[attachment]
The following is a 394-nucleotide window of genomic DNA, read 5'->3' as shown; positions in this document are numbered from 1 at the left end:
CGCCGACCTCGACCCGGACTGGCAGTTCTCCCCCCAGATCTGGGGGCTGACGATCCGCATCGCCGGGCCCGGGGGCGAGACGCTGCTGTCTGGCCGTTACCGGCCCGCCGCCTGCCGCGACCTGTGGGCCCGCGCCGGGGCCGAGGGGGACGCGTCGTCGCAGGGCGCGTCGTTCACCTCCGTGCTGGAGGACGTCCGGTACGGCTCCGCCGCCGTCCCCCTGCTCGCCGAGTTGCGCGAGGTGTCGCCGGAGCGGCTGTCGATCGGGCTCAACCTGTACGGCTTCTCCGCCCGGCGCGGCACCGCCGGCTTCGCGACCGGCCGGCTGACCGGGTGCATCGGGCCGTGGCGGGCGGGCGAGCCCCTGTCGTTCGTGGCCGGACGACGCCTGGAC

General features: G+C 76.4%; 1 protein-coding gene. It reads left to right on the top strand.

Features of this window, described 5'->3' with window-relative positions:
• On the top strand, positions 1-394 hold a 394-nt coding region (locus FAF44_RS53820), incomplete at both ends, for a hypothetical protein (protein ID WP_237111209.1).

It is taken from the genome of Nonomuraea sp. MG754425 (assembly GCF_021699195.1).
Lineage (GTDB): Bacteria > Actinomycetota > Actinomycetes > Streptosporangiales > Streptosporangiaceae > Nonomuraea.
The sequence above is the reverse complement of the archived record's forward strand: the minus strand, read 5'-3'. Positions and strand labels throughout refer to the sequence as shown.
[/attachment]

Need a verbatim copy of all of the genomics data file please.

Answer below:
The following is a 394-nucleotide window of genomic DNA, read 5'->3' as shown; positions in this document are numbered from 1 at the left end:
CGCCGACCTCGACCCGGACTGGCAGTTCTCCCCCCAGATCTGGGGGCTGACGATCCGCATCGCCGGGCCCGGGGGCGAGACGCTGCTGTCTGGCCGTTACCGGCCCGCCGCCTGCCGCGACCTGTGGGCCCGCGCCGGGGCCGAGGGGGACGCGTCGTCGCAGGGCGCGTCGTTCACCTCCGTGCTGGAGGACGTCCGGTACGGCTCCGCCGCCGTCCCCCTGCTCGCCGAGTTGCGCGAGGTGTCGCCGGAGCGGCTGTCGATCGGGCTCAACCTGTACGGCTTCTCCGCCCGGCGCGGCACCGCCGGCTTCGCGACCGGCCGGCTGACCGGGTGCATCGGGCCGTGGCGGGCGGGCGAGCCCCTGTCGTTCGTGGCCGGACGACGCCTGGAC

General features: G+C 76.4%; 1 protein-coding gene. It reads left to right on the top strand.

Features of this window, described 5'->3' with window-relative positions:
• On the top strand, positions 1-394 hold a 394-nt coding region (locus FAF44_RS53820), incomplete at both ends, for a hypothetical protein (protein ID WP_237111209.1).

It is taken from the genome of Nonomuraea sp. MG754425 (assembly GCF_021699195.1).
Lineage (GTDB): Bacteria > Actinomycetota > Actinomycetes > Streptosporangiales > Streptosporangiaceae > Nonomuraea.
The sequence above is the reverse complement of the archived record's forward strand: the minus strand, read 5'-3'. Positions and strand labels throughout refer to the sequence as shown.